However, a lack of discretion (more on that below) on the part of one of the Cathedral young adults Meetup site's "organizers" (Meetup's terminology) led to this incident and revealed a pitfall of not having a Church employee act as managing editor for all the social media tools in use by ministries and apostolates *directly* tied to (and in effect representing) an Archdiocesan institution, in this case the Cathedral Basilica on Lindell Blvd. That situation has been immediately remedied and management of the young adults social media presence will no longer be ad hoc.

Regarding the lack of discretion mentioned above:

Please consider that many of the young adults at the Cathedral Basilica were friends of Fr. Joseph Jiang -- they respected him and were grateful to God for his priestly ministry to them. As his case, the accusations, et al. have unfolded over the past year, many have formed opinions one way or another as to his guilt or innocence, as it is human nature to do. Those of us who care for Fr. Jiang pray not only for him, but also for his accusers, the prosecutor and defense attorney, the judge and those as yet unknown persons who in a few months will sit on the jury that will decide his fate.

What do we pray for? For justice, truth, divine grace, mercy, understanding, prudence, and all those spiritual goods that all involved need in order that the case and trial may conclude in a way that is most pleasing to God, who is Himself Truth, Justice and Mercy.

It seems that one of our "organizers" (again, Meetup's term) of the now defunct Cathedral young adults' Meetup site chose to bill the prayer service as "for the exoneration of Fr. Joseph."

Was that choice of words prudent or appropriate? No, it was not. As suggested above, that time of prayer was truly intended as a spiritual salve for *all* involved (as previous prayer services have been), not just Fr. Jiang. And we don't yet know whether he is guilty or innocent, so it wasn't appropriate for the organizer to express her/his opinion in that way, despite having strong feelings in that regard. Was the action malicious? No, of course not. It was borne out of personal friendship, respect and great concern for a priest of our Church.  The person who made the mistake certainly feels terrible about any hurt, misunderstanding, confusion and anger caused by it, and it was a "life lesson" learned, to be sure.

I hope this reflection clears up any wild speculation about this incident. For those who have engaged in wild speculation or venomous criticism, on this website or in other venues: peace of Christ be with you, and I would encourage you to engage the brain God gave you, and to think critically before wildly tapping your fingers or flapping your lips.

I speak only for myself and from my knowledge of the Cathedral young adults' group's history and the known facts of this website incident. In no way do I officially represent the Archdiocese, nor the Cathedral Basilica, nor the Cathedral's young adults group.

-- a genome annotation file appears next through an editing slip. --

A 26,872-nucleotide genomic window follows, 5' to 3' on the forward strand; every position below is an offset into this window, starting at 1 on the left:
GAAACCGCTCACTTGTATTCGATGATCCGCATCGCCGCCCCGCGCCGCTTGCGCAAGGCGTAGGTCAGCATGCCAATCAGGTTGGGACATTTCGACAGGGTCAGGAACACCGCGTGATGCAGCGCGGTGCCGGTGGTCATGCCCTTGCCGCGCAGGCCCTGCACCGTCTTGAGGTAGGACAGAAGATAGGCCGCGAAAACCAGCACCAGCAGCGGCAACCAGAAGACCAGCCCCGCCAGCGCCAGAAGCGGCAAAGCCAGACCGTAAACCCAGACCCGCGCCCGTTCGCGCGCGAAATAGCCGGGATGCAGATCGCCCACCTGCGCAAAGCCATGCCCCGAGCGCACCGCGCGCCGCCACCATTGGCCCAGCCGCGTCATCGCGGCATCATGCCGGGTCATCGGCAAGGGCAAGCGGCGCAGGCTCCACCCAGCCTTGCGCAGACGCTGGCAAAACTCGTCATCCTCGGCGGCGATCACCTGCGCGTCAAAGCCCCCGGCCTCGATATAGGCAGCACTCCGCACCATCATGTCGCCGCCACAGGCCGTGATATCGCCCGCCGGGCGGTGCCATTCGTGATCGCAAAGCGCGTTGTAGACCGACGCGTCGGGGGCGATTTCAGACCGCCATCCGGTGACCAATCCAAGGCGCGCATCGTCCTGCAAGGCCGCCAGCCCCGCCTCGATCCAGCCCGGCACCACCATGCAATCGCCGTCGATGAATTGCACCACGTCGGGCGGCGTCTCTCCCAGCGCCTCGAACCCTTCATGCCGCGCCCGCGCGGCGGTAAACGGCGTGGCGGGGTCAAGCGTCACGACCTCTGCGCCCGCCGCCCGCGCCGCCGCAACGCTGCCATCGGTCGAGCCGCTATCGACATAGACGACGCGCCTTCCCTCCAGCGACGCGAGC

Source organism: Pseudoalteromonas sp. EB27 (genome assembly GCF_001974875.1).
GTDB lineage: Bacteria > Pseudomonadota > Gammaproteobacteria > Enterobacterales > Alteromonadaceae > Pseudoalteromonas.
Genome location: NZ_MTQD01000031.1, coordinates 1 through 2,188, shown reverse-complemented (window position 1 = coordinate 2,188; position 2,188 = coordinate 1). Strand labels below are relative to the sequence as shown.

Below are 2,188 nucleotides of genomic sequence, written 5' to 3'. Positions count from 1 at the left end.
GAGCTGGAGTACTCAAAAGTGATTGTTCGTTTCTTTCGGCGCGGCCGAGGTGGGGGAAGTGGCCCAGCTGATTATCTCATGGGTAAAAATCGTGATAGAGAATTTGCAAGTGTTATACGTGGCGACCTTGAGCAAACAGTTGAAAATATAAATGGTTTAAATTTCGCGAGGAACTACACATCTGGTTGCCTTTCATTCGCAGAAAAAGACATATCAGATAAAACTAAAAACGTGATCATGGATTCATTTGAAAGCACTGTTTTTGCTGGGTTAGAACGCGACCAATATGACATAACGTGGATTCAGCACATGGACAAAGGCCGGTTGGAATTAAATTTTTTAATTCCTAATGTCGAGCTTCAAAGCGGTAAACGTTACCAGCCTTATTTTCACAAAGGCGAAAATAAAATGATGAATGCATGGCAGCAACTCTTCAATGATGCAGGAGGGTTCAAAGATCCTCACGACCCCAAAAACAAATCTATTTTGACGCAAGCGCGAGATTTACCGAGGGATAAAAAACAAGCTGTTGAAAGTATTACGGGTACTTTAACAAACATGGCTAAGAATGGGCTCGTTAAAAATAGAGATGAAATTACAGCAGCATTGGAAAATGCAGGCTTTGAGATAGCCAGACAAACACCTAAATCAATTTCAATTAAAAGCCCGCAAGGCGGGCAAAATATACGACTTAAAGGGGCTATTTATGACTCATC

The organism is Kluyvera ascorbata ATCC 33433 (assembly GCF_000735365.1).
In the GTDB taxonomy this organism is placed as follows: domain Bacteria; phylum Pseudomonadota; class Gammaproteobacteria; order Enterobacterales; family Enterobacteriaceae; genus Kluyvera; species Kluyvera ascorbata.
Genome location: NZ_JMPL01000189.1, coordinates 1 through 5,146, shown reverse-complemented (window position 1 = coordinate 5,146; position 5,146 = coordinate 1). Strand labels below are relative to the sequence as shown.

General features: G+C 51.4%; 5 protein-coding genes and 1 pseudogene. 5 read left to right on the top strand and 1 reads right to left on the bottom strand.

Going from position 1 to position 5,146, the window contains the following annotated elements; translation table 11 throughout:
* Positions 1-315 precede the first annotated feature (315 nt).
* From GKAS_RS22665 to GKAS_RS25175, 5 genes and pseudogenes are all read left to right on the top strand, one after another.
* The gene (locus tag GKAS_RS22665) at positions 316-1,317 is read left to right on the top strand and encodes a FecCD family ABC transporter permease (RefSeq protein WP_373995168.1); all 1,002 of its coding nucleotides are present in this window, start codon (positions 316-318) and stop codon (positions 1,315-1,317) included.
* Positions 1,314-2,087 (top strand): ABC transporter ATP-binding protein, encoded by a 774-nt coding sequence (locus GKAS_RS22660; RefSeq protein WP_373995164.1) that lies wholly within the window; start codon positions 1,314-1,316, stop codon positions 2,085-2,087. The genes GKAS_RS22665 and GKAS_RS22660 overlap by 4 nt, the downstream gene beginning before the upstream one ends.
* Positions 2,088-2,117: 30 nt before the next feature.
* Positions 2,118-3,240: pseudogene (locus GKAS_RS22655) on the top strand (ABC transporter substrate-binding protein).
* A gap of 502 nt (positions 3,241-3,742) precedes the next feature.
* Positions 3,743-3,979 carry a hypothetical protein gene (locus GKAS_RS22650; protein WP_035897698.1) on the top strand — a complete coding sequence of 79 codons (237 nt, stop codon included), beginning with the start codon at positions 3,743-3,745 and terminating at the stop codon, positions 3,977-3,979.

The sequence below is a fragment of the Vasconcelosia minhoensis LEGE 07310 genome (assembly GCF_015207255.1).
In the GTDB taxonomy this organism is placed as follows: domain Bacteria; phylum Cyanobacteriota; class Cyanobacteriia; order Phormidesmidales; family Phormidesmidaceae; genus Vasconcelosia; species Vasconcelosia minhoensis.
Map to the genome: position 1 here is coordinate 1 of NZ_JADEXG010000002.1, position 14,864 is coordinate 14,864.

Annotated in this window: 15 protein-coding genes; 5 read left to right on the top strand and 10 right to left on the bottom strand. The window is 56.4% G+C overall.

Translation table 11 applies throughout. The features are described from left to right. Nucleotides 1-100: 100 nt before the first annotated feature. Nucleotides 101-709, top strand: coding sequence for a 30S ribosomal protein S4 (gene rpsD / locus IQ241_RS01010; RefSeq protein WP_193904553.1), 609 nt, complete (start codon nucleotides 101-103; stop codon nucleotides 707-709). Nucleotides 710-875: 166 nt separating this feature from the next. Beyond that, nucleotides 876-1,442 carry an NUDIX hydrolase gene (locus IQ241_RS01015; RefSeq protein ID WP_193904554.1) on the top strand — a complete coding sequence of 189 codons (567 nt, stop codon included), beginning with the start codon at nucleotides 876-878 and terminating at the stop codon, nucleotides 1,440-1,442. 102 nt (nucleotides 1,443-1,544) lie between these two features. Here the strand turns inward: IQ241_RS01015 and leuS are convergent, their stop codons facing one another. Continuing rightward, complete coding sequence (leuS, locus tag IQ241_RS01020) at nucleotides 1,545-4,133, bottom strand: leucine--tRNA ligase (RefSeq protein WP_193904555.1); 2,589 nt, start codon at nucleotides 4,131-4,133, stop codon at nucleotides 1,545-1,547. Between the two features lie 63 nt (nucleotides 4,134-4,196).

Couch Pig
Couch Pig

pray he dont get a chance to fuck your kiddies some more


I am outraged by the actions of the Archdiocese of St. Louis in scheduling a prayer service for Xiu Hui Jiang, "a St. Louis priest accused of molesting a teenage girl on multiple occasions."  What kinds of policies are in place there that groups regularly using the Cathedral would not realize the inappropriateness of such a thing?  No matter who scheduled what, oversight of such events is the responsibility of the rector and ultimately the archbishop.  I agree with David Clohessy's comments.

Sister Maureen Paul Turlish


Incredible:  An announcement like this appears on the diocesan website and no one, absolutely NO ONE in charge knew anything about it...  This is typical avoidance behavior.  If the pastors and their bishops are not aware of the problems they have, then they should resign and go live in La-La land.  It might help their education if they were to spend some time behind bars.


This just causes more pain to this family who is already hurting...  It is time to stop blaming the victims.

Sex abuse thrives in secrecy and secret systems that allow it to continue to this day, so silence is not an options anymore, it only hurts, and by speaking up there is a chance for healing, exposing the truth, and therefore protecting others.   

Judy Jones, SNAP Midwest Associate Director, USA, 636-433-2511., "SNAP (The Survivors Network of those Abused by Priests)


The only thing that's worse than tolerating and helping child molesters for ages, it's adding insult to injury by praying for them - in public and on church property. Shame on every Catholic parishioner and priest involved.

If the pastor doesn't know what's happening at his church, he should be fired.


@Kay4Justice  The meet up site is not affiliated with the diocesan website and there is not even a link to it from the diocesan website.  read @BalancedCatholic  post above.  It is very informative


@gmerilos  Doesn't scripture say to "love your enemies and do good to those who hate you and your joy will be full" How are hearts changed?  How can we intercede for God's grace to reach the hard of heart.  Are prays filled according to our desire or God's desire? Who is in ultimate control over all things